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IUCN Red List India | Red Data List | Red Book Part-2

IUCN Red List India (As of March 2019)

  • The list contains critically endangered, endangered and vulnerable species.
  • The list is updated by Zoological Survey of India (ZSI) from time to time as per the International Union for Conservation of Nature (IUCN), 1996.

‘Endangered’ Marine Mammals

Freshwater (river) dolphin / South Asian River Dolphin

Freshwater (river) dolphin Susu

  • Because of the sound it produces when breathing, the animal is popularly referred to as the ‘Susu‘.
  • Susu can only live in freshwater and is essentially blind. Hence, susu are also known as blind dolphin.
  • They hunt by emitting ultrasonic sounds.
  • Distribution: India, Bangladesh, Nepal and Pakistan which is split into two subspecies, the Ganges river dolphin and Indus river dolphin.
  • Threats: Unintentional killing through entanglement in fishing gear; habitat loss and degradation – water development projects (barrages, high dams, and embankments), pollution – industrial waste and pesticides, municipal sewage discharge and noise from vessel traffic.
Ganges river dolphin (Susu)
  • Habitat: Ganges and Brahmaputra Rivers and their tributaries in Bangladesh, India and Nepal.
  • The Ganges river dolphin has been recognized by the government of India as its National Aquatic Animal.
Indus river dolphin
  • Habitat: Indus River in Pakistan and its Beas and Sutlej tributaries.
Q. Other than poaching, what are the possible reasons for the decline in the population of Ganges River Dolphins?
  1. Construction of dams and barrages on rivers
  2. Increase in the population of crocodiles in rivers
  3. Getting trapped in fishing nets accidentally
  4. Use of synthetic fertilizers and other agricultural chemicals in crop-fields in the vicinity of rivers

Select the correct answer using the code given below.

  1. 1 and 2 only
  2. 2 and 3 only
  3. 1, 3 and 4 only
  4. 1, 2, 3 and 4

Answer: c) 1, 3 and 4 only

Q. Which one of the following is the national aquatic animal of India?
  1. Saltwater crocodile
  2. Olive ridley turtle
  3. Gangetic dolphin
  4. Gharial

Answer: c) Susu

‘Vulnerable’ Mammals


  • Placed in Vulnerable category.
  • Threats: Trade in bones is the major reason for their dwindling numbers.

Nilgiri langur/ Nilgiri leaf monkey (Trachypithecus johnii)

Nilgiri langur - Nilgiri leaf monkey

  • Moved from Endangered to Vulnerable.
  • Habitat: Hilly areas of Western Ghats in Tamil Nadu and Kerala.
  • Threats: Habitat degradation, development activities, introduction of exotic tree species.

Great Indian one horn Rhinoceros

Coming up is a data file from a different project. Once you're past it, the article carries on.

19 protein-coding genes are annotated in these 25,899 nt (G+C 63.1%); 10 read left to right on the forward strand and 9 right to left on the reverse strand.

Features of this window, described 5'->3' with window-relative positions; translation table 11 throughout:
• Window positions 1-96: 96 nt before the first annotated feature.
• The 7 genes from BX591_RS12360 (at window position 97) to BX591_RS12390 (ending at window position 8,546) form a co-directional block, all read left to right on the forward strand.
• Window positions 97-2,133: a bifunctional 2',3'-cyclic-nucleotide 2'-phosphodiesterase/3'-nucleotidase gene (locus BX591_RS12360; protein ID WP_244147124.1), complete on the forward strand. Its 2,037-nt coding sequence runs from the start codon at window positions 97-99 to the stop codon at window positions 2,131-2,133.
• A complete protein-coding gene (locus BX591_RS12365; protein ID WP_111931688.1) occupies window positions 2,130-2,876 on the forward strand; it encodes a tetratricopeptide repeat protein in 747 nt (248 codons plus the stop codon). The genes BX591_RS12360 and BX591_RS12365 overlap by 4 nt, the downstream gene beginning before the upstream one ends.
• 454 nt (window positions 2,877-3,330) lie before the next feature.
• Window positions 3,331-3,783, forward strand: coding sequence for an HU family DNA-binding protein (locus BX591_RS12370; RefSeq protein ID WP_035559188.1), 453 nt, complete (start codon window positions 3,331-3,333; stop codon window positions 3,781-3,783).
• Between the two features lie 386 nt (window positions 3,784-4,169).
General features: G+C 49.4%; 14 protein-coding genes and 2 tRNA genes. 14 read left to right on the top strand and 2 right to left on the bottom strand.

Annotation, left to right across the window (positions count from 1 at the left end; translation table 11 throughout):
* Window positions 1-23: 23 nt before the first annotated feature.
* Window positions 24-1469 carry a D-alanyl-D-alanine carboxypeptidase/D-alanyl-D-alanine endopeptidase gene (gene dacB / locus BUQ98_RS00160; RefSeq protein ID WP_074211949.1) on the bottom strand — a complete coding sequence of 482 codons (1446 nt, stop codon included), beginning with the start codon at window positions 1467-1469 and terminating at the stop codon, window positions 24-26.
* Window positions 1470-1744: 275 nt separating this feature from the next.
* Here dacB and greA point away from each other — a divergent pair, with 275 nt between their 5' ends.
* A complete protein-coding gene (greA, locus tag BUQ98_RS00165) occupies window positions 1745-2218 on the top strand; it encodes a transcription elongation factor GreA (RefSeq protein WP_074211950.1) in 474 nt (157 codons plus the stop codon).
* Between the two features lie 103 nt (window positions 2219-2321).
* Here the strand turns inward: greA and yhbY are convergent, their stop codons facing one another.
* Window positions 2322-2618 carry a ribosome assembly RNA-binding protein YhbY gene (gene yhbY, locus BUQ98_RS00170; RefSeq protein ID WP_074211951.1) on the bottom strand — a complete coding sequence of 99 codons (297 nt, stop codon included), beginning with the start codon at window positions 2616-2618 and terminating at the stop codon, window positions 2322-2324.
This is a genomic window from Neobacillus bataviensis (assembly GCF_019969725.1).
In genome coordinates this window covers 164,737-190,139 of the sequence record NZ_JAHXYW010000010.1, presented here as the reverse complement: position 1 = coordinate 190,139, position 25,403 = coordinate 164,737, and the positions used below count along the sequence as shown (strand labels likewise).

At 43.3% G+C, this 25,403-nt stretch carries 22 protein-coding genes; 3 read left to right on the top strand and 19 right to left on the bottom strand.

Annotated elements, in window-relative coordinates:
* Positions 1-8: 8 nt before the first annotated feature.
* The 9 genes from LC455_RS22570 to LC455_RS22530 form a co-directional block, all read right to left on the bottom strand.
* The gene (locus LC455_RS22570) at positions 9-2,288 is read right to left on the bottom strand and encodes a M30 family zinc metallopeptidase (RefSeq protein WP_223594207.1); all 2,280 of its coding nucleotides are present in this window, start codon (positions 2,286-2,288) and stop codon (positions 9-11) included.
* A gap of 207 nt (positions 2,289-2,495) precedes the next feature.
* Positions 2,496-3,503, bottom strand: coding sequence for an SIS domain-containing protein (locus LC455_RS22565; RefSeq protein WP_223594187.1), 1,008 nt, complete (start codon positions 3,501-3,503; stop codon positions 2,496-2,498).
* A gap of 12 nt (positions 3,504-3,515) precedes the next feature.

Great Indian one horn Rhinoceros

  • Habitat: Found only in the tall grasslands and forests in the foothills of the Himalayas (Terai region).
  • National Parks: Kaziranga National Park, Pabitora wildlife sanctuary, Manas National Park, Assam.
  • Status in the Wild: Moved from Endangered to Vulnerable.
  • Threat: Poached for its horn (in SE Asian countries it is a belief that its horn has medicinal properties), habitat loss, habitat fragmentation.

Gaur/Indian Bison

Gaur - Indian Bison

  • The gaur (Bos gaurus), also called Indian bison, is a large bovine native to South Asia and Southeast Asia.
  • Gaur are largely confined to evergreen forests or semi-evergreen and moist deciduous forests, but also occur in deciduous forest areas at the periphery of their range.
  • The domesticated form of the gaur is called gayal or mithun.
  • Threats: Habitat loss, habitat fragmentation.

Four-horned antelope, Chousingha

Four-horned antelope - Chousingha

  • The four-horned antelope must drink water regularly in order to survive.
  • Distribution: Presently it is confined to the Indian subcontinent. Scattered between the foothills of the Himalayas in the north to the Deccan Plateau in the south. Gir National Park has 1000 of these animals.
  • Threats: Loss of its natural habitat due to agricultural expansion. Four-horned skull and horns have made it a popular target for hunters.



  • Distribution: Mountainous regions in the Himalayan Mountains and western China.
  • Threats: Largely due to overhunting and the destruction of their natural habitat, takin are considered Endangered in China and Vulnerable as per the IUCN.

Nilgiri marten

Nilgiri marten

  • Endemic to the Western Ghats. Inhabits areas that are far from human disturbance.
  • Threat: habitat loss and fragmentation, hunting for its fur.
  • Only species of marten found in southern India.

Barasingha or swamp deer (Rucervus duvaucelii)

Barasingha or swamp deer

  • Habitat: Isolated localities in northern and central India, and southwestern Nepal.
  • Threats: Hunting for horns, habitat fragmentation and habitat loss.

Oriental small-clawed otter/ Asian small-clawed otter (Aonyx cinerea)

Oriental small-clawed otter - Asian small-clawed otter

  • Semiaquatic mammals which feed on fish, amphibians, birds and small mammals.
  • It is a smallest otter species in the world.
  • Habitat: It lives in mangrove swamps and freshwater wetlands.
  • Threat: habitat loss, pollution and hunting.

Clouded leopard (Neofelis nebulosa)

Clouded leopard

  • Habitat: Himalayan foothills through mainland Southeast Asia into China. They occur in northern West Bengal, Sikkim, Arunachal Pradesh, Manipur, Meghalaya, Mizoram, Nagaland and Tripura.